Originally published on February 7, 2000 and brought to you today as a time capsule.
United Parcel Service, Inc. announced today that it has formed a subsidiary that will perform back-end fulfillment functions for e-commerce companies and also help companies develop their supply chain management operations.
This direct foray into e-commerce by the world’s largest package delivery service — to be known as eVentures — comes several months after it held the largest initial stock sale in history. On November 10th, UPS raised $5.47 billion (US$) as shares skyrocketed as much as 40 percent.
Many industry observers believe that the price of UPS’ stock was driven into the stratosphere by the company’s unique position to cash in on the delivery needs of the thousands of online merchants in the burgeoning e-commerce economy.
“We’re morphing the culture to fit the environment we want to thrive in now,” said eVentures president Mark Rhoney.
Targeting the Back-End
The new eVentures unit was incorporated 10 days ago to expand the reach of UPS’ package-delivery logistics division by targeting small and medium-size companies.
The new unit will offer to run the entire back-end operations of such companies, from pulling orders from a warehouse bin to handling phone calls and returns from customers. The subsidiary will supposedly do so at a lower price than UPS currently charges its larger customers.
UPS plans to gradually roll out the service throughout the country if the initial test of the new Atlanta, Georgia-based startup is successful.
However, UPS is not alone in an already crowded field. Joseph Marino, an analyst with Sterling, Virginia-based Current Analysis, Inc., told the E-Commerce Times in November that Federal Express already has its online delivery program in place in order to cash in on e-commerce growth.
“They’re definitely going to be one of the long-term big players,” Marino said.
Marino added that an increasing number of traditional transportation companies will be lured into providing e-tailers with reliable delivery and back-end services as e-commerce continues to soar.
Adapt to New Economy
Still, the consensus among industry observers is that UPS’ strong infrastructure, including its fleet of delivery trucks, gives it a distinct edge over competitors.
UPS added that the forming of eVentures is part of a major effort by the 93-year-old company to adapt itself to the new economy by making its approach to e-commerce more agile and dynamic. For example, the new unit plans to launch many projects and stay with them until they are declared financially viable or aborted. In the past, this type of experimentation would have been shunned by UPS’ rigid corporate culture.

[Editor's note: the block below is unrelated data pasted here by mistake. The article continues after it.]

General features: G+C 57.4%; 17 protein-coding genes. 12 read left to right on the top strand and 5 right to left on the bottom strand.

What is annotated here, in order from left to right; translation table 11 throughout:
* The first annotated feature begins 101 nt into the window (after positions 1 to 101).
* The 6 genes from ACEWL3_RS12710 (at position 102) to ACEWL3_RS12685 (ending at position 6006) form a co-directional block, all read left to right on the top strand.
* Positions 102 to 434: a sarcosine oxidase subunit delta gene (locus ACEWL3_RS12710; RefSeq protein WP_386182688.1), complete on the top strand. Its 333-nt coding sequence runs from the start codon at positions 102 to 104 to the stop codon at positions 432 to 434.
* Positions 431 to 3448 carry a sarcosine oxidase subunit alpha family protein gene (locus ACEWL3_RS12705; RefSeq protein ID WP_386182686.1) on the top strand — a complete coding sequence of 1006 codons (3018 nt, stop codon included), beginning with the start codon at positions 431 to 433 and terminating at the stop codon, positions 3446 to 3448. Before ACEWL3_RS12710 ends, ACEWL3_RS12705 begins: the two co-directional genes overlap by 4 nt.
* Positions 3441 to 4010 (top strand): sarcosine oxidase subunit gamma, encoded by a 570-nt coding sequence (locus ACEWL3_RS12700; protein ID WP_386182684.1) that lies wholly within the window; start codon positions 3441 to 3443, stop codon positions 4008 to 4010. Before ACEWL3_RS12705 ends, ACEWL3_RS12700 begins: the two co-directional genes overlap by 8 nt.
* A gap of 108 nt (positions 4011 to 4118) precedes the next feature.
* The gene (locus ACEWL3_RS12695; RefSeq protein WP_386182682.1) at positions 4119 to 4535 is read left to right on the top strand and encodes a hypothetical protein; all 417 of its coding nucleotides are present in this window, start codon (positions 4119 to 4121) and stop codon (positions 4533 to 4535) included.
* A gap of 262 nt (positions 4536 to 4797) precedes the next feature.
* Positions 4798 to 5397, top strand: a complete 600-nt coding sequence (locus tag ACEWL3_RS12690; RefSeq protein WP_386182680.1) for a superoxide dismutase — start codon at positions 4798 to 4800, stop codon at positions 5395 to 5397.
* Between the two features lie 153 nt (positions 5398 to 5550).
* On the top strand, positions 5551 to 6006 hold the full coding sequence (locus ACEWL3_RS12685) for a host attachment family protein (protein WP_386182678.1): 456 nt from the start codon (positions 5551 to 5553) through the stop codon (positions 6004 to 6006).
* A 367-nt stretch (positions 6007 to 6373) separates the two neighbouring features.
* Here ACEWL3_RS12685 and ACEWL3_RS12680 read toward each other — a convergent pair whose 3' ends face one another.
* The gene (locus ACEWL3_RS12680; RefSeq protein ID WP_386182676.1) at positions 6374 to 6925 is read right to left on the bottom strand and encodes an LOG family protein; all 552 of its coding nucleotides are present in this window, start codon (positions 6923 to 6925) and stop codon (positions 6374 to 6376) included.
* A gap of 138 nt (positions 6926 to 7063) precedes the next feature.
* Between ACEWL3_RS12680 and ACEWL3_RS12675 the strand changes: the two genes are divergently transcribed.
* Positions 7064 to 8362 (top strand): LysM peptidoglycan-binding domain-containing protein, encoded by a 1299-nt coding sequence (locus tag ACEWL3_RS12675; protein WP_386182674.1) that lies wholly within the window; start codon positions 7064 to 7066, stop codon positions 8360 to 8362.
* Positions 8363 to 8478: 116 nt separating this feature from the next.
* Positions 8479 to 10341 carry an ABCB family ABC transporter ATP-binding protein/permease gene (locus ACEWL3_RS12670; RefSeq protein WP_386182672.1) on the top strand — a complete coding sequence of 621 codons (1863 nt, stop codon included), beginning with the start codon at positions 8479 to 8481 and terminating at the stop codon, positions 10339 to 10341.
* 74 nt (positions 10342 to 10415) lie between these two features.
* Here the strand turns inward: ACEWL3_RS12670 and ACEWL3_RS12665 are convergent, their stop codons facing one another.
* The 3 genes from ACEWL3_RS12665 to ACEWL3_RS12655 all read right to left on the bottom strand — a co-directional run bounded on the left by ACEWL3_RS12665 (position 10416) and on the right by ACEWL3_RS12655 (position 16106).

Moreover, officials noted that eVentures would also invest in Internet start-ups, working on long-term e-commerce projects of interest to UPS.
In an unrelated action, UPS said Friday that it launched a tender offer for 100.9 million shares, or about 25 percent, and its Class A-1 stock outstanding at a price of $60 a share. The tender offer, which expires March 3rd, will be paid for using proceeds from the company’s initial public offering.
UPS employees, descendants of the company’s founders, and foundations hold many of the shares being bought through the tender offer.
UPS’ foray into e-commerce is both deliberate and well-paced. The company has been moving by steady increments into e-commerce while minimizing risk for the traditional company. Like other companies, UPS clearly realizes the potential of online commerce and the possibility of attracting top manpower and e-business partners.
UPS intends to allow its new e-commerce units to operate semi-autonomously, but at the same time keep them within the parent company’s reach.
While not completely re-inventing itself, UPS has taken bold steps as necessary. “Anybody in a business serving other businesses today has to reinvent it in light of the Internet, and often that means doing a spin-off of online assets,” said Ted Schadler, an analyst with Forrester Research.
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